Reuters reports this week that the Cuban government is green-lighting Spanish aid to establish micro loans for private farmers. Certainly U.S. citizens and businesses, non-governmental organizations and regulatory institutions all have a great deal of expertise and support they could offer as the Cuban government encourages more Cubans to work in the private sector, but, unsurprisingly, U.S. policy remains an obstacle in two important ways.
First, we simply aren’t set up to offer such advice and support. U.S. laws and regulations would need to be changed. But even if we navigate around these technicalities, there is little chance that the Cuban government would welcome any robust U.S. engagement in the private sector. That is because Havana views current U.S. policy as the continuation of “regime change” policies pursued by President Bush vis-à-vis Cuba.
AP reporter Will Weissert reports from Havana that Cuban authorities have released 3 Cuban prisoners who are not part of the 52 agreed upon with the Catholic Church earlier this summer. This latest development seems to indicate that the government may well be planning to release all political prisoners on the island, with the exception of prisoners who committed violent crimes.
The news reminded me of comments made back in July by National Assembly President Ricardo Alarcon, that pointed to this outcome:
"It was very clear from the discussions that the government's wish is to free all the people" on condition they had not been accused of murder, he said on the sidelines of a conference in Geneva.
Of course, the question is, who are "all the people"? With this weekend's release of three prisoners, and the completion of the release of the 52 prisoners (the remaining dozen or so who have not yet been released have rejected the offer to move to Spain, and wish to stay in Cuba), Amnesty International would consider Cuba to have released all of its political prisoners. Elizardo Sanchez of the island-based Cuban Commission on Human Rights and National Reconciliation counts close to 40 additional prisoners serving sentences for non-violent political reasons.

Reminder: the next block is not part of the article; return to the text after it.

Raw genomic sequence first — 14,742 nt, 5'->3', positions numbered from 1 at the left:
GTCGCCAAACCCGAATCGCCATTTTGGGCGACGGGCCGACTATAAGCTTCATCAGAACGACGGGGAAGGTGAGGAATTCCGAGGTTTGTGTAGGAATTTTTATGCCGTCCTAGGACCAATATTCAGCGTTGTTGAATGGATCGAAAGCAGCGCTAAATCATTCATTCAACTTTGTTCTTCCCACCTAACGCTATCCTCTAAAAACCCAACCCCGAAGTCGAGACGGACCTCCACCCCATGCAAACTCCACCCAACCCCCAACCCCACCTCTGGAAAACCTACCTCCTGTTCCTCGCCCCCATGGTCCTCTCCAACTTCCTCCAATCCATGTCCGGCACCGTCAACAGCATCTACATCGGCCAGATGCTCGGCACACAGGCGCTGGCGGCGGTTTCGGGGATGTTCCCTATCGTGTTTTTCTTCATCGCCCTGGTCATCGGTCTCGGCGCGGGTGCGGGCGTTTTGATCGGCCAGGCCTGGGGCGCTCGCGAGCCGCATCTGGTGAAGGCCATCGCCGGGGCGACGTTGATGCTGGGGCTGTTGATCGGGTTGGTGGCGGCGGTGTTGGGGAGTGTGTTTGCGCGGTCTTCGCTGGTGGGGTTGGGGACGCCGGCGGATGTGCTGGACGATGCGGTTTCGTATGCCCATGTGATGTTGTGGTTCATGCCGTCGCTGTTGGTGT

Where’s a good ombudsman when you need one? Over the last couple of weeks, I’ve received comments from readers on two very sensitive topics that remind me just how hard it is to find middle ground when it comes to Cuba.
Two days ago, a contributor for THN passed on what seemed - to him - plausible news. A group of Cuban bloggers, especially prominent abroad for their criticism of their government and prolific use of social media, were unable to send their 140 character messages to Twitter. One of them, the much-admired and maligned Yoani Sanchez, made instant headlines for publicly wondering if the Cuban government had blocked their access. After all, her blog is blocked in Cuba, so maybe it wasn’t a leap too far?
“Bloquearon la publicacion desde moviles cubanos a twitter. Parece que pusieron el filtro aqui dentro.1 amigo publica por mi este tweet”
Sanchez then went on to wonder – via friends to whom she dictated her tweets – whether Twitter had been the one to block access. That too had (an even more) plausible precedent. In May 2009, to avoid getting in trouble with U.S. authorities, Microsoft blocked access to its instant messaging software for countries subject to U.S. sanctions, including Cuba. And that, observed Sarah Stephens of the Center for Democracy in the Americas, was, ironically, just weeks after the Obama administration announced it would issue new regulations to increase telecommunications access for the Cuban people.
As it turned out, nobody was censoring anybody. Tomas Bilbao, who originally posted Sanchez' s concerns, did some investigating. And, as he reported here yesterday, Twitter simply made a change to how customers must dial in. That broke the Twitter link to which Yoani Sanchez and others in Cuban had become accustomed. Bilbao admitted that he jumped the gun without all the facts in hand, and I hope that Sanchez will do the same. If she doesn’t, she’ll only prove her critics right, who accuse her of being more interested in building the momentum her creativity and criticism have won her, than in building a constructive dialogue. And that’s where the real damage is done. Unfortunately, both sides are too quick to judge, take names and call the press.
Social media giant Twitter has confirmed that the loss of service experienced by Cuban bloggers posting messages using SMS technology from the island was the result of a technical issue and not the result of censorship by the Cuban government. A statement issued by the company via its Twitter account @twitter_es today, stated that:
“We have disabled “long” coding for sending tweets via SMS”
This technical jargon basically explains that when twitter changed the numbers to which users send their SMS messages from "long coding," meaning real phone numbers, to "short coding," meaning 5 digit codes, it interrupted any SMS messages sent to the original long telephone numbers from being posted on twitter. They are working to correct this issue. In this tweet, Cuban blogger Yoani Sanchez explains how Cuban bloggers send messages via SMS.